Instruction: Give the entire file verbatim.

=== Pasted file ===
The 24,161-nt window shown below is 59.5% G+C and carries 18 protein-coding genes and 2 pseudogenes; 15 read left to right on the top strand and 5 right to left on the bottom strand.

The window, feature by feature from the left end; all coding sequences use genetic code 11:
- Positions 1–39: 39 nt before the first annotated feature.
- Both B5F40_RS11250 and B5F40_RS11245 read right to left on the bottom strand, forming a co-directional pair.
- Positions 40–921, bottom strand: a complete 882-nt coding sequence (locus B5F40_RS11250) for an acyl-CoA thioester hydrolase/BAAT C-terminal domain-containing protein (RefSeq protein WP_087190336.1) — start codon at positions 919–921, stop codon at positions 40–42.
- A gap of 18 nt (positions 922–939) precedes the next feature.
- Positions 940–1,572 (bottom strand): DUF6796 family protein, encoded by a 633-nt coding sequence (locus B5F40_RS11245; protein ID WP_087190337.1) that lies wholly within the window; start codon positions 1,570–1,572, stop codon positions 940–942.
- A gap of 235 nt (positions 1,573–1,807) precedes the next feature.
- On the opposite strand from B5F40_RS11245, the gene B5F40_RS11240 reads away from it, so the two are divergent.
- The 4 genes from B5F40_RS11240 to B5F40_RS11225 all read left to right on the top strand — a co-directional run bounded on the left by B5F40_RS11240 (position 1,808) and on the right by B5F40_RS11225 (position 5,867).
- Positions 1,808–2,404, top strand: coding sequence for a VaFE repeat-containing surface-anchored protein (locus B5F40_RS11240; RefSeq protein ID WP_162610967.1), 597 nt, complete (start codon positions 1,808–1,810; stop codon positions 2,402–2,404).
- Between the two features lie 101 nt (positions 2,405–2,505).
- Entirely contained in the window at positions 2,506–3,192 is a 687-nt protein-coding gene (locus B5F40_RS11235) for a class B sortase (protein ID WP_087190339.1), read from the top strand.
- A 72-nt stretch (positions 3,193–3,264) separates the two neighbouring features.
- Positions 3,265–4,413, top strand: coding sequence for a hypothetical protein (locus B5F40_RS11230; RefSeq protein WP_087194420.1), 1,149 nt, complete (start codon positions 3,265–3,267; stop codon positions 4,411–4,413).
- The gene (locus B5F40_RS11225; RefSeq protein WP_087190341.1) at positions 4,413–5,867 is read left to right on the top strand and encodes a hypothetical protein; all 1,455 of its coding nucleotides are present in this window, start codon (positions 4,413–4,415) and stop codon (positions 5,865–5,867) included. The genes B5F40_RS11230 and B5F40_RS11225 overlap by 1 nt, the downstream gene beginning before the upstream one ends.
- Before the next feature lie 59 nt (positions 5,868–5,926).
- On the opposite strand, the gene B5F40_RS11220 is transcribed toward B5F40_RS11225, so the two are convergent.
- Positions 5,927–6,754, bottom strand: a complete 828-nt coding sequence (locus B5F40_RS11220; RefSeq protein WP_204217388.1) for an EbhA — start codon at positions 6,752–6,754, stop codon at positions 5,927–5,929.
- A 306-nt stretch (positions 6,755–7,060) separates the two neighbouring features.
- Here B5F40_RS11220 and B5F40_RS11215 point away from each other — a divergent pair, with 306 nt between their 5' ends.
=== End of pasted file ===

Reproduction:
The 24,161-nt window shown below is 59.5% G+C and carries 18 protein-coding genes and 2 pseudogenes; 15 read left to right on the top strand and 5 right to left on the bottom strand.

The window, feature by feature from the left end; all coding sequences use genetic code 11:
- Positions 1–39: 39 nt before the first annotated feature.
- Both B5F40_RS11250 and B5F40_RS11245 read right to left on the bottom strand, forming a co-directional pair.
- Positions 40–921, bottom strand: a complete 882-nt coding sequence (locus B5F40_RS11250) for an acyl-CoA thioester hydrolase/BAAT C-terminal domain-containing protein (RefSeq protein WP_087190336.1) — start codon at positions 919–921, stop codon at positions 40–42.
- A gap of 18 nt (positions 922–939) precedes the next feature.
- Positions 940–1,572 (bottom strand): DUF6796 family protein, encoded by a 633-nt coding sequence (locus B5F40_RS11245; protein ID WP_087190337.1) that lies wholly within the window; start codon positions 1,570–1,572, stop codon positions 940–942.
- A gap of 235 nt (positions 1,573–1,807) precedes the next feature.
- On the opposite strand from B5F40_RS11245, the gene B5F40_RS11240 reads away from it, so the two are divergent.
- The 4 genes from B5F40_RS11240 to B5F40_RS11225 all read left to right on the top strand — a co-directional run bounded on the left by B5F40_RS11240 (position 1,808) and on the right by B5F40_RS11225 (position 5,867).
- Positions 1,808–2,404, top strand: coding sequence for a VaFE repeat-containing surface-anchored protein (locus B5F40_RS11240; RefSeq protein ID WP_162610967.1), 597 nt, complete (start codon positions 1,808–1,810; stop codon positions 2,402–2,404).
- Between the two features lie 101 nt (positions 2,405–2,505).
- Entirely contained in the window at positions 2,506–3,192 is a 687-nt protein-coding gene (locus B5F40_RS11235) for a class B sortase (protein ID WP_087190339.1), read from the top strand.
- A 72-nt stretch (positions 3,193–3,264) separates the two neighbouring features.
- Positions 3,265–4,413, top strand: coding sequence for a hypothetical protein (locus B5F40_RS11230; RefSeq protein WP_087194420.1), 1,149 nt, complete (start codon positions 3,265–3,267; stop codon positions 4,411–4,413).
- The gene (locus B5F40_RS11225; RefSeq protein WP_087190341.1) at positions 4,413–5,867 is read left to right on the top strand and encodes a hypothetical protein; all 1,455 of its coding nucleotides are present in this window, start codon (positions 4,413–4,415) and stop codon (positions 5,865–5,867) included. The genes B5F40_RS11230 and B5F40_RS11225 overlap by 1 nt, the downstream gene beginning before the upstream one ends.
- Before the next feature lie 59 nt (positions 5,868–5,926).
- On the opposite strand, the gene B5F40_RS11220 is transcribed toward B5F40_RS11225, so the two are convergent.
- Positions 5,927–6,754, bottom strand: a complete 828-nt coding sequence (locus B5F40_RS11220; RefSeq protein WP_204217388.1) for an EbhA — start codon at positions 6,752–6,754, stop codon at positions 5,927–5,929.
- A 306-nt stretch (positions 6,755–7,060) separates the two neighbouring features.
- Here B5F40_RS11220 and B5F40_RS11215 point away from each other — a divergent pair, with 306 nt between their 5' ends.